SEATTLE — Why help poor people? Many are content to say that this question doesn’t need answering, the underlying assumption being that aiding disadvantaged populations is simply “the right thing to do.” But for philosophers and individuals struggling to understand the moral aspects of poverty and how they relate to others in an unjust society, this line of query poses a serious dilemma.
The reason this question has become so nuanced in recent years is due to a shift in the way people relate to each other. Whereas poverty was once a local problem, technology and globalization have expanded social and economic networks, revealing the stark reality of global inequality. Most people would feel obligated to give a dollar to the familiar homeless person across the street, but what is owed the starving child on a different continent? In other words, what is the moral obligation to distant others?
Utilitarianism, a set of ethical codes that mandates actions must be chosen on the basis of providing the most happiness for the most people, is a common response used to explain an obligation to help the poor. If a dollar spent on helping a child receive education brings more net happiness than if that same dollar is spent on ice cream, then the right choice is clear: donate money to help a greater cause.
Critics of utilitarianism point out that it is not realistic to make an informed impact evaluation for every decision. Immanuel Kant, a central figure in modern philosophy, stated that the “ought” implies the “can.” In other words, while there is a moral obligation to respond to everyone’s needs before living luxuriously, this standard is psychologically too demanding and can only exist as an ideal.
In response to such criticisms, well-known modern philosopher Peter Singer has developed his own ethical reasoning concerning the moral aspects of poverty. His arguments have roots in utilitarianism but are less extreme.
Singer’s 1972 article titled “Famine, Affluence and Morality” paved the way for discussion surrounding the ethics of modern-day poverty. He detailed the principle of sacrifice, stating that if it is in one’s power to prevent something bad from happening without sacrificing something else of comparable moral importance, one is morally obligated to do it.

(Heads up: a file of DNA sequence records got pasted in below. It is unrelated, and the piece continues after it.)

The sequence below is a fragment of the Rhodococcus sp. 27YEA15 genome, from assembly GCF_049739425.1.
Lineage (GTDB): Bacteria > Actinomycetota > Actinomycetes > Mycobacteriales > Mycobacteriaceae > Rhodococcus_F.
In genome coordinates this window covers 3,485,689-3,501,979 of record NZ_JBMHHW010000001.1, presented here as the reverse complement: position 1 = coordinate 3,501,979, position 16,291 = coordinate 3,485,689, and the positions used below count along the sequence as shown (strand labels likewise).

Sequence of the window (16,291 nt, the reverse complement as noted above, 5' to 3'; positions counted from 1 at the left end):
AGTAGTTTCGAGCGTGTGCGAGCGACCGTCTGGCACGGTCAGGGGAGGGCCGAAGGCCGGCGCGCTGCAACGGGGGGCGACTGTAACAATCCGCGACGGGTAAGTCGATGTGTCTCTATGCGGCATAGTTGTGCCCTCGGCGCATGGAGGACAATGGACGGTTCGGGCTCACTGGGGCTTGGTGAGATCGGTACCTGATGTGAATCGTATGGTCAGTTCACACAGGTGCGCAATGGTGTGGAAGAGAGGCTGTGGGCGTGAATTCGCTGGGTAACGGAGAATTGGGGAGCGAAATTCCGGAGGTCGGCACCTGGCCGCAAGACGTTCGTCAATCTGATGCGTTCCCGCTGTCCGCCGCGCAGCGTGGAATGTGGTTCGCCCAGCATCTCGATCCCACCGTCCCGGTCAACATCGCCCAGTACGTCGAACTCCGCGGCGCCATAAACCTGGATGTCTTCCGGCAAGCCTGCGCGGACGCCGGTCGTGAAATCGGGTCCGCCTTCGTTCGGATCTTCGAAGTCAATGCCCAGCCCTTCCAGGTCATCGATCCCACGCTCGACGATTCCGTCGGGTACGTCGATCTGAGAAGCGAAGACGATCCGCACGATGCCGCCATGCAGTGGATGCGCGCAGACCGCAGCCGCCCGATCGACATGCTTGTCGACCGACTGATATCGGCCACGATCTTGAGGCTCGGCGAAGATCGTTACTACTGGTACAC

This reasoning is far less demanding. Instead of utilitarianism, under which one must act to bring everyone the greatest happiness, Singer’s thesis states the only obligation is to stop immediate evils from happening to others.
Singer is more than clear that the obligation towards distant others is the same as those suffering nearby. His thought experiment “The Shallow Pond” has prompted a great deal of ethical debate. The summary is as follows.
A man walking by a shallow pond on his commute notices a child drowning in the water. Most would agree his moral obligation would be to save that child, because although he may ruin his clothes, preventing the death of the child would come at a relatively low cost.
Singer then poses the question: how is this situation any different than if that child is far away, and that same man, as a consumer, had the choice of spending his money on charity or a luxury item?
This thought experiment is particularly convincing when examining the number of children “drowning in shallow ponds” today. More than six million children die of preventable diseases each year. As an Oxford journal puts it, that is comparable to 40 full Boeing 747s crashing every day.
While this number may be dismal, dollar donations do have the power to reduce loss of life. Immunization programs save around 3.6 million lives per year, which is greater than ending war in terms of lives saved.
Ethical debate about the moral aspects of poverty continues to raise thought-provoking questions about inequality around the world. It is clear that these questions will not go away any time soon and that the state of global welfare depends on the answers.
– Kailey Dubinsky